The youngest marcher - AIMEE LEVITT
  • Aimee Levitt
  • The youngest marcher

Even now, now that I know better and even have useful words to describe things that happen to me—"sexual harassment," "microaggression," "mansplaining," terms that were invented because these things happen so often they might as well have names—I still don't know how I could have responded to the boys in Hebrew school who felt so validated because of that stupid prayer.

I was also angry because I spent most of last winter and spring listening to stories about physical, sexual, and psychological abuses that had occurred at Profiles Theatre, things that were far more extreme and harmful than anything that had ever happened to me, but which had the same effect of making the women (and men) involved question their self-worth and their sanity. In several cases, the abuse drove them from the theater, something they loved and also their primary means of self-expression.

Six days after our story was published, Profiles Theatre shut down for good. But even before then, we'd started to receive e-mails from people who had worked at other theaters around town. They had been abused too; they wrote that if we changed the names and a few particulars in the Profiles story, it would describe exactly what had happened to them. Profiles was gone, but it wasn't really. It still existed under other names. It existed in scripted theater, and also improv comedy, and dance, and cycling, and art and architecture, and business, and journalism, and everyplace else that was dominated by men.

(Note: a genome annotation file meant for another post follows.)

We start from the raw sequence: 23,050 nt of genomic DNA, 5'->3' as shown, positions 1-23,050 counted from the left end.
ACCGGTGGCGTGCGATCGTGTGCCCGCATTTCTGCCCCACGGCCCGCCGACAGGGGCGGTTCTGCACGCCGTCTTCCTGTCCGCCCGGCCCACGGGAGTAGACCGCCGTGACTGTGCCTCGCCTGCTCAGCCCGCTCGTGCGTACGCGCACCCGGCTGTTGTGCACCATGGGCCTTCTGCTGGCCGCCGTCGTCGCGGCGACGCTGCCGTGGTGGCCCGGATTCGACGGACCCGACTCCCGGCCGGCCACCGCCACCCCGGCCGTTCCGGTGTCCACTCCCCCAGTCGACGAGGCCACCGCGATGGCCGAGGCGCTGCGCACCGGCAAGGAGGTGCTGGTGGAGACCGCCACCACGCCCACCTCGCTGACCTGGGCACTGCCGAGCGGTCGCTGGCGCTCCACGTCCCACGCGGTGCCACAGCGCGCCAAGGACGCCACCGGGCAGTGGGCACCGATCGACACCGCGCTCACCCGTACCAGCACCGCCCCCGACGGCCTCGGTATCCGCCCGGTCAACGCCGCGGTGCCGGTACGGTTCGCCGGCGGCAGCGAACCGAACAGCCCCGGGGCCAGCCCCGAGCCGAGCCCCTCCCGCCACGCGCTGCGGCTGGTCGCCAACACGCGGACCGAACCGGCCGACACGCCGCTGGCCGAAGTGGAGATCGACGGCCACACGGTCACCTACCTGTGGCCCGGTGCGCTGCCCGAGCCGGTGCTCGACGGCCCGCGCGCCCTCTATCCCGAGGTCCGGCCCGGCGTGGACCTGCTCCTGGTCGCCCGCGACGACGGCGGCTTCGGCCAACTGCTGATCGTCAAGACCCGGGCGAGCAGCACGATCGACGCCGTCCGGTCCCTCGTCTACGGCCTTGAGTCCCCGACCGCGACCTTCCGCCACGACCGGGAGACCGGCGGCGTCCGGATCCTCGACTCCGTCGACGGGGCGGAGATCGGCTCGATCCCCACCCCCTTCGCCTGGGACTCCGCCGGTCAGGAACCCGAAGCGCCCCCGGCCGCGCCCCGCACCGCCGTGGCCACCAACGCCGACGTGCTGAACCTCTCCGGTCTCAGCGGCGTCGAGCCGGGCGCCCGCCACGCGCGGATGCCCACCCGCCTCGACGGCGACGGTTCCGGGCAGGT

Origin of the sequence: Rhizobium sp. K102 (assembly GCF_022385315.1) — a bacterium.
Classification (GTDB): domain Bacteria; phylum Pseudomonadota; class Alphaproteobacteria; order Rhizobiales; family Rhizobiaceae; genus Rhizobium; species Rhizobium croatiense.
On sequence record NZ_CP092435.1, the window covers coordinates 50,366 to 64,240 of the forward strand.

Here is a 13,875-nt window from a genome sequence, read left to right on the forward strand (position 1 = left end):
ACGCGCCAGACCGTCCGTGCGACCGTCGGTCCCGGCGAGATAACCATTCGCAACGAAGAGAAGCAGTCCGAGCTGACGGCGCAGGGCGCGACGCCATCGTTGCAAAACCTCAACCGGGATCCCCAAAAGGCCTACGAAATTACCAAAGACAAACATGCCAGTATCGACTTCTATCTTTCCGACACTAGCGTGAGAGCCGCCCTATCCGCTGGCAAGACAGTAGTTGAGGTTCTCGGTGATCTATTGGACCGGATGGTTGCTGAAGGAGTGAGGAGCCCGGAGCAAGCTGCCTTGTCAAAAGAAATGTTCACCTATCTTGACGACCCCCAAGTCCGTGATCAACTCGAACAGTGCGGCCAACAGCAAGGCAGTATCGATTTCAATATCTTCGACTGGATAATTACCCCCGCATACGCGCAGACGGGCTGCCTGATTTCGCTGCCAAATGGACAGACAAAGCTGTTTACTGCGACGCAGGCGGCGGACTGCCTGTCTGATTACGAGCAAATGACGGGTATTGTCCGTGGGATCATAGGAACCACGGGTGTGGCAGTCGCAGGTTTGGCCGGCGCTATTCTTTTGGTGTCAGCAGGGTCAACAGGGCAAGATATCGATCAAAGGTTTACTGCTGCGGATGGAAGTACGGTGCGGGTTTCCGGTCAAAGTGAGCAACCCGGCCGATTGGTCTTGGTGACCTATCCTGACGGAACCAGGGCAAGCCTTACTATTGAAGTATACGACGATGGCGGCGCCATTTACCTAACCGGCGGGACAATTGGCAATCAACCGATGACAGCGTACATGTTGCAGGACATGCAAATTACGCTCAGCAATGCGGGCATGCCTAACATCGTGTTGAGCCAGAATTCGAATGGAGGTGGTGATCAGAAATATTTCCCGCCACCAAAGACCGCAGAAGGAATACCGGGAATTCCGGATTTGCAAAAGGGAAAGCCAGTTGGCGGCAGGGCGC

I thought about that as I took the train downtown on Tuesday morning. It was so early, I'd gotten dressed in the dark. I didn't have a sign with me. There had been suggestions on Facebook, but really, I was lazy. Also, I couldn't carry a sign and a notebook at the same time.

At 7:45 AM, the chanting started. They began with "This pussy votes!" Which, really, is the only recourse we have against Trump anyway. Then they switched to "Pussies say NO to rape culture!" and "Love trumps hate!"

At 8 AM, Quinn Michaelis, another of the organizers, took control of the bullhorn. "So beautiful!" she said, just like Trump had allegedly said to a teenage girl at one of his rallies. Everyone laughed. She reminded everyone that there were legal observers present who could be appealed to in case of arrest, and that it was best not to engage with counterprotesters. She reminded everyone to register to vote and said that a group would be going to the Loop supersite for early voting after the rally.